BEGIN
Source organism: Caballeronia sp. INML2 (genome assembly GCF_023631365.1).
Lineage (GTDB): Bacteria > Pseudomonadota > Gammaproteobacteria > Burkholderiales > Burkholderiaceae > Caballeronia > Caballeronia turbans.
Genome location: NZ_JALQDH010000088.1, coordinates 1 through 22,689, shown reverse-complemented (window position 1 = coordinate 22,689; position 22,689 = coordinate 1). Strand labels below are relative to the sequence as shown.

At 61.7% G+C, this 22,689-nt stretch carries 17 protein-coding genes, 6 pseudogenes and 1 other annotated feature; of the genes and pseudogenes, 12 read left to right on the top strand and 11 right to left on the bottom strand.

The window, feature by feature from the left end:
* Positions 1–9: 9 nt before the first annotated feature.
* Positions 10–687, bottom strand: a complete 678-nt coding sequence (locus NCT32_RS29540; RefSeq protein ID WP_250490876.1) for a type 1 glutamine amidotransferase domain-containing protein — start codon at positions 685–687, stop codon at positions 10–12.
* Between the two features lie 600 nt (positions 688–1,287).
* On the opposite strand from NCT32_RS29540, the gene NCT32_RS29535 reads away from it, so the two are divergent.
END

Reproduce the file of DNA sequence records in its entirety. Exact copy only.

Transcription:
Source organism: Caballeronia sp. INML2 (genome assembly GCF_023631365.1).
Lineage (GTDB): Bacteria > Pseudomonadota > Gammaproteobacteria > Burkholderiales > Burkholderiaceae > Caballeronia > Caballeronia turbans.
Genome location: NZ_JALQDH010000088.1, coordinates 1 through 22,689, shown reverse-complemented (window position 1 = coordinate 22,689; position 22,689 = coordinate 1). Strand labels below are relative to the sequence as shown.

At 61.7% G+C, this 22,689-nt stretch carries 17 protein-coding genes, 6 pseudogenes and 1 other annotated feature; of the genes and pseudogenes, 12 read left to right on the top strand and 11 right to left on the bottom strand.

The window, feature by feature from the left end:
* Positions 1–9: 9 nt before the first annotated feature.
* Positions 10–687, bottom strand: a complete 678-nt coding sequence (locus NCT32_RS29540; RefSeq protein ID WP_250490876.1) for a type 1 glutamine amidotransferase domain-containing protein — start codon at positions 685–687, stop codon at positions 10–12.
* Between the two features lie 600 nt (positions 688–1,287).
* On the opposite strand from NCT32_RS29540, the gene NCT32_RS29535 reads away from it, so the two are divergent.